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Miyazaki’s girls kick butt!

Growing up in the 80s and 90s in Australia, I found animated films mostly devoid of inspiring female characters. Disney movies filled my young head with anger – according to Disney, I could either be young, beautiful and mostly useless, or old, ugly and evil in my pursuit of youth and beauty. Disney ‘role models’ seemed to have nothing better to do than be rescued, fall in love, and change their entire lives for a man (get my dream man but lose my voice? No probs, Ariel from The Little Mermaid!). As I grew older, I realised that I’d simply been watching the wrong movies! There was one director who had been depicting strong women all along in animated features, and he came from a country where women were often still depicted in ‘traditional’ gender roles.

 

Any film or anime buff will know already that I’m referring to Hayao Miyazaki, who from his very beginnings has been well known for his strong female characters. With Studio Ghibli often being referred to as ‘The Disney of the East’, there are some clear lessons for Disney here in Miyazaki’s interpretations of females.

 

Here is but a taste of some of Miyazaki’s most revered heroines.

 

Nausicaä of the Valley of the Wind – Nausicaä

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 Fly high, Nausicaä, above those negative gender stereotypes!

Nausicaä is a princess, to be sure, but kicks the pants out of Snow White and Cinderella. Outdoorsy with a love of insects and science, she enjoys peace but is an expert fighter.

 

Princess Mononoke – San

Seriously… don’t mess with her.

A warrior who is capable of love, San is often used as a figurehead to illustrate Miyazaki’s most powerful female characters. Miyazaki said that Princess Mononoke was set during the Muromachi period because it “was a world in which chaos and change were the norm. It was a more fluid period, when there were no distinctions between peasants and a samurai, when women were bolder and freer”.

 

Howl’s Moving Castle – Sophie

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 Give me the wheel, you cheeky bugger!

My personal favourite! Sophie grows from being insecure and reserved as a young girl, to stronger and more outspoken when she is turned into an old woman. Although Sophie does need to be saved, she also competently saves Howl in turn.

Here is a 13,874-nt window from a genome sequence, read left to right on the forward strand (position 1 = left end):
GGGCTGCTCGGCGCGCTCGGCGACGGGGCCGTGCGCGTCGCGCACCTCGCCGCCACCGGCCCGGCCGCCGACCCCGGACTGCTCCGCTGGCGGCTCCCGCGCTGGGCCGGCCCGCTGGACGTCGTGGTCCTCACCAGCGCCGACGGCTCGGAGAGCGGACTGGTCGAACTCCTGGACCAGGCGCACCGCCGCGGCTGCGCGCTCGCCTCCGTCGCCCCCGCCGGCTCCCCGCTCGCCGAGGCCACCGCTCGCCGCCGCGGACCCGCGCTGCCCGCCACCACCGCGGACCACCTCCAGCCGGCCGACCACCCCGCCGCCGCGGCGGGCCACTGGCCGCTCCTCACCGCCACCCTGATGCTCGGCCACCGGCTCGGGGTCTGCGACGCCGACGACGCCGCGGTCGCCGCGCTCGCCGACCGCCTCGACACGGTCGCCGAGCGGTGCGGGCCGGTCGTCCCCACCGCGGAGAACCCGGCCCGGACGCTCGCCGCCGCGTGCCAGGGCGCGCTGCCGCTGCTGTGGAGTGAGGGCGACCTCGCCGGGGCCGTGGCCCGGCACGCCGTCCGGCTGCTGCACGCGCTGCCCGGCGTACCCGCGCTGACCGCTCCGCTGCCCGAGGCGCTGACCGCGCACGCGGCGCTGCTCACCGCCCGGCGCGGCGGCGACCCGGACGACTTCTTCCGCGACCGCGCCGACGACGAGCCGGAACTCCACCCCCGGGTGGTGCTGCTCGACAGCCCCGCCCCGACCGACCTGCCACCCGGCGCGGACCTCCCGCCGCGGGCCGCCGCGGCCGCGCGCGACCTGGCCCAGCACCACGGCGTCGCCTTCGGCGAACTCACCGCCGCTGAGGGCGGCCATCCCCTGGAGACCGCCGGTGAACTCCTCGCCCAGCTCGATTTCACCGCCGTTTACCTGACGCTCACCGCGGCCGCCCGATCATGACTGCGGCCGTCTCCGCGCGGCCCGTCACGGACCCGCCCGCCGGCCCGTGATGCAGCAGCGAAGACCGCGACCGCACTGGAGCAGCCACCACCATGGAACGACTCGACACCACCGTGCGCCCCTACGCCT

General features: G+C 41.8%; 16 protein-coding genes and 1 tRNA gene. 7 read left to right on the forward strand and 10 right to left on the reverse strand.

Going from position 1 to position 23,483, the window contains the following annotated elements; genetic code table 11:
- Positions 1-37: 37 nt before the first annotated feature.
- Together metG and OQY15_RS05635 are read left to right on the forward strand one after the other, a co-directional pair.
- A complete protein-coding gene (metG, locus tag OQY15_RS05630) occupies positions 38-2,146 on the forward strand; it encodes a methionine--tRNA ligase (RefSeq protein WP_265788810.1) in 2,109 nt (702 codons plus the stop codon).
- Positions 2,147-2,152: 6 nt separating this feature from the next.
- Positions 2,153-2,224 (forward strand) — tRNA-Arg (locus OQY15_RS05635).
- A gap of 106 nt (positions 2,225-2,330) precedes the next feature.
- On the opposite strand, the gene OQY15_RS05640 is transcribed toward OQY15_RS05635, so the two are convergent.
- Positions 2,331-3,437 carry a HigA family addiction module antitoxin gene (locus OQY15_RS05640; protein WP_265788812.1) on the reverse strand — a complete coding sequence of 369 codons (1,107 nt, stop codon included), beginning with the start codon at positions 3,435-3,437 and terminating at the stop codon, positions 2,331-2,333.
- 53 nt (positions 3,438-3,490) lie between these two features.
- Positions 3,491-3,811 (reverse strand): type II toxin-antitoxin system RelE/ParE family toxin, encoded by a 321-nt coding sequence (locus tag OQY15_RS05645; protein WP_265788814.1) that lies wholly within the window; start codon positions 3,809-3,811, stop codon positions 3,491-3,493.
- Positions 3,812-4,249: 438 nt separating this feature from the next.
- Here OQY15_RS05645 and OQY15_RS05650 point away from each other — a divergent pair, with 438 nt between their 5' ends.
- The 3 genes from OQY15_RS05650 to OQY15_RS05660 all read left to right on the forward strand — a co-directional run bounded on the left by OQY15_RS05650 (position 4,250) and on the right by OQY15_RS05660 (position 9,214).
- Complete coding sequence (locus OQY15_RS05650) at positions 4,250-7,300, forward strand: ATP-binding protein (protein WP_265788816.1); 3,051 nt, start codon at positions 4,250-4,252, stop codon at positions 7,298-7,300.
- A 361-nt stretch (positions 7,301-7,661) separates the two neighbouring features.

Spirited Away – Sen/Chihiro

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I’ll show you who’s a ‘pretty little girl!’

The most successful film in Japanese history, Spirited Away charts the passage of Sen from obstinate childhood into capable adulthood, and represents the change in the role of women in Japan.

 

Kiki’s Delivery Service – Kiki

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 Fly high, Kiki, above…. oh wait, I used that gag already.

A story of blossoming confidence and spirit, this film is choc-full of female cast (almost exclusively so) and represents a wide range of women at different stages of their lives.

 

Additionally, many more of Miyazaki’s films cast female protagonists where other kid-friendly films may have seen fit to use the traditional male figure (think the sisters in My Neighbor Totoro and the titular character in Ponyo), showing young girls that they can indeed be the central character in their story!

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 Dream big, lil fishies.

If I have a daughter one day, I want her to feel free to wield a (plastic) sword instead of a hairbrush, although of course she can most certainly wield a hairbrush, if that is what she wants – the beauty of Miyazaki’s films is that they show girls that they can be whatever they like! Disney’s depictions of women have come a long way since the early days, but let us not forget that there are some visionaries who have been showing them the way they should have been all along. As mothers, future mothers, daughters and even fathers, brothers and sons, we should ensure girls feel like they can embrace their own talents and individuality. Miyazaki’s female characters are a great place to start in teaching them that they are amazing – even if they aren’t blonde, skinny and a princess.

 

Miyazaki’s newest film The Wind Rises is in cinemas Febuary 27. Find out more at thewindrises.com.au.

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